Requiem for a Heavyweight
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Cram was like a sponge at Rollins, sopping up offerings in philosophy, music, theater and choral singing -- he even joined a barbershop quartet. But it was in his first chemistry class that Cram was challenged in a way that would change his life. His professor, convinced he had taken the full measure of the bright young Cram, told him he might do well in industrial work, but he lacked the brainpower for academic research in chemistry. Stung, Cram vowed to prove him wrong.
Following graduate school at the University of Nebraska, Cram served the war effort by working on the development of penicillin for Merck & Co. By the end of the war, he was well into his doctoral work at Harvard. An upstart, West Coast university with high ambitions soon came calling, and on August 1, 1947, Cram arrived at UCLA.
Around the globe, countless students and professionals working in dozens of fields based on molecular biology are learning, using and profiting from the products of Donald Cram's immensely creative mind -- and many likely never know it. Well before 1961, when he was inducted into the National Academy of Sciences, Cram realized he had hold of a vein of research with limitless potential for applications in organic synthesis, manufacturing, pharmacology and medicine.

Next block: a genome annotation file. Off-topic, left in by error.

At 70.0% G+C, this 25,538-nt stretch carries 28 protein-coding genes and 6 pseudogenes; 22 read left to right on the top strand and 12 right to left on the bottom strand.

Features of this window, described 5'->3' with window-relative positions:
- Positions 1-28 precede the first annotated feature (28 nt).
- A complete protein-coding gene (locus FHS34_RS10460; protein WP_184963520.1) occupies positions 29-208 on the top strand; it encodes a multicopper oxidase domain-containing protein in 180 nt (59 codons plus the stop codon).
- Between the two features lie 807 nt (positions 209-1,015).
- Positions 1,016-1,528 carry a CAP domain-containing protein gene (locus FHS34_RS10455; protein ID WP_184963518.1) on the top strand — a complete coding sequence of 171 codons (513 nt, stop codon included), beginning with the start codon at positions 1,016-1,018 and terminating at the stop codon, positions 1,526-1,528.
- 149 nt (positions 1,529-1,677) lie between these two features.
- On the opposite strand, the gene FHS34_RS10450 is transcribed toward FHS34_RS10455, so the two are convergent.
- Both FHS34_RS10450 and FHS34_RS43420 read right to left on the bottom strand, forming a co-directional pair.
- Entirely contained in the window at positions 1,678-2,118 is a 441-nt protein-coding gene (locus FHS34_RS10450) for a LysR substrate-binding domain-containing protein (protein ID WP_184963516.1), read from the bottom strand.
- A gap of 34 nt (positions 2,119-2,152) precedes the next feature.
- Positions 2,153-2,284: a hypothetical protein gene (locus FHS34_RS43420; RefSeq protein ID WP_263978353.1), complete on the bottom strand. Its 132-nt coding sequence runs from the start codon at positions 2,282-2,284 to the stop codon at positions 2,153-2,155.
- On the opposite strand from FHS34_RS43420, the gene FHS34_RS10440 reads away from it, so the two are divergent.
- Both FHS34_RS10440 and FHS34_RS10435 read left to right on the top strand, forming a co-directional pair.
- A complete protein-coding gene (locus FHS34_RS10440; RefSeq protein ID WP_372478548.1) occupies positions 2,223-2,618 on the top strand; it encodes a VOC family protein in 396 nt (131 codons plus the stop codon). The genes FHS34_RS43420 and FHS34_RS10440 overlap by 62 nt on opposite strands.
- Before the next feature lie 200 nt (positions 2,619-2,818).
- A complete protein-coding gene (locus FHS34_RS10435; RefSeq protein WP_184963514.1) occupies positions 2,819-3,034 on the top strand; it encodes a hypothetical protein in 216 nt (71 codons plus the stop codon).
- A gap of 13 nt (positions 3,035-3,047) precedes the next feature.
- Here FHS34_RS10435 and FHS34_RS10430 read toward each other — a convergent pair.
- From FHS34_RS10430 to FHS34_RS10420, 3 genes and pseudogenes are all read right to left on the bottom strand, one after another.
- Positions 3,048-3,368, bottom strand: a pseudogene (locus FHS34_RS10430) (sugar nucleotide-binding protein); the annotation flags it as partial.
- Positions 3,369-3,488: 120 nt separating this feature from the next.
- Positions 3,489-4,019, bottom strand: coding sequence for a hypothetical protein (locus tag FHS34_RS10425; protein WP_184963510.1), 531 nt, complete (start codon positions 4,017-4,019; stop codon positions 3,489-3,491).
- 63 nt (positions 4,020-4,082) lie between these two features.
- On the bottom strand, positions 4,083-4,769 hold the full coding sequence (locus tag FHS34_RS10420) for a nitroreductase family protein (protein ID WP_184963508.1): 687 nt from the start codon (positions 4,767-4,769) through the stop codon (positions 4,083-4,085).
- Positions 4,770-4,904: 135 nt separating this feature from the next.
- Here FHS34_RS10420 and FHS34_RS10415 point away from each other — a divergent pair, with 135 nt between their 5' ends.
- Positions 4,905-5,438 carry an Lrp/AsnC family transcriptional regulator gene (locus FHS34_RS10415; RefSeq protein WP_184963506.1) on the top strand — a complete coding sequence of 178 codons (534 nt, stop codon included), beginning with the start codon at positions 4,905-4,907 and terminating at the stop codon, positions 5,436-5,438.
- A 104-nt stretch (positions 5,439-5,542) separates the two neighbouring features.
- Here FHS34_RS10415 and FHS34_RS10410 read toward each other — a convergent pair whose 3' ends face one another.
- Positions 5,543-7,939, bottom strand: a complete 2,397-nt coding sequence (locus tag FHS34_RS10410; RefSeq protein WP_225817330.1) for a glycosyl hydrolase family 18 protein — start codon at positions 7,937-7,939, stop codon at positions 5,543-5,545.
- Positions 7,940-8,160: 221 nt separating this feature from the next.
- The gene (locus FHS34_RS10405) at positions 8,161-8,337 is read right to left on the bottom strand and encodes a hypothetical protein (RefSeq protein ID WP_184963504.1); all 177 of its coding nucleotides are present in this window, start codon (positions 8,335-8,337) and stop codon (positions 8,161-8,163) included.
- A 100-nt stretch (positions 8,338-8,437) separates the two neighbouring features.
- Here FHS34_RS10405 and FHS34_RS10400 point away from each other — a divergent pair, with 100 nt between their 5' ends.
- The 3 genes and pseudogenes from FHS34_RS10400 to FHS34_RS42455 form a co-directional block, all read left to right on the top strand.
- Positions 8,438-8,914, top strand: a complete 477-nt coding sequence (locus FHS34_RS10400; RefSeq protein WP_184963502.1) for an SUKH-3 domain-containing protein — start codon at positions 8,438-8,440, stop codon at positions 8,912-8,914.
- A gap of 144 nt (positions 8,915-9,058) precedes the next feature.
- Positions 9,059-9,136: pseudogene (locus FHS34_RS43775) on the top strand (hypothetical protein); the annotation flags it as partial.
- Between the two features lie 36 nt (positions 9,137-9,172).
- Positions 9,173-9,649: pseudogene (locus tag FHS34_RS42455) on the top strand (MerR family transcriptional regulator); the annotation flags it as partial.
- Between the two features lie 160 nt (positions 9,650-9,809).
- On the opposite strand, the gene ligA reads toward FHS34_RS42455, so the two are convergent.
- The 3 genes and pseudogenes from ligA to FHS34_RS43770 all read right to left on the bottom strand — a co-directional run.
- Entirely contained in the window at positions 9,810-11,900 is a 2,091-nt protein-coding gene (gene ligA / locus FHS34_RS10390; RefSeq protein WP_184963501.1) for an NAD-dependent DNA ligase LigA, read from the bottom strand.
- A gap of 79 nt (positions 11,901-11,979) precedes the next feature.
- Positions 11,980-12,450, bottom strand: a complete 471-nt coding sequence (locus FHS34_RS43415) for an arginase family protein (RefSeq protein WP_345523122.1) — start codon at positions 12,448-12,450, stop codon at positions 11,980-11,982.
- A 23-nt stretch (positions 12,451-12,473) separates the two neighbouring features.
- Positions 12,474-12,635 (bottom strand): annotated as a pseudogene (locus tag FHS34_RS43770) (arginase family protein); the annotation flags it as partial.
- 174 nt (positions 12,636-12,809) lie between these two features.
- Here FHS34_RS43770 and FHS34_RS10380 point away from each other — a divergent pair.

Today, that vein grandly fits under the moniker Cram gave it: molecular recognition, or host-guest chemistry. Cram was among the first scientists to recognize that complex, biologically important molecules such as proteins are able to pull off their amazing feats by fitting together in lock-and-key fashion. They do this by "recognizing" sites on each others' molecular skeletons that permit them to intimately bond, often in exquisite symmetries that seem to blend science and art. Virtually every biological activity, from breathing to getting pain relief from an aspirin, depends on this delicate recognition process.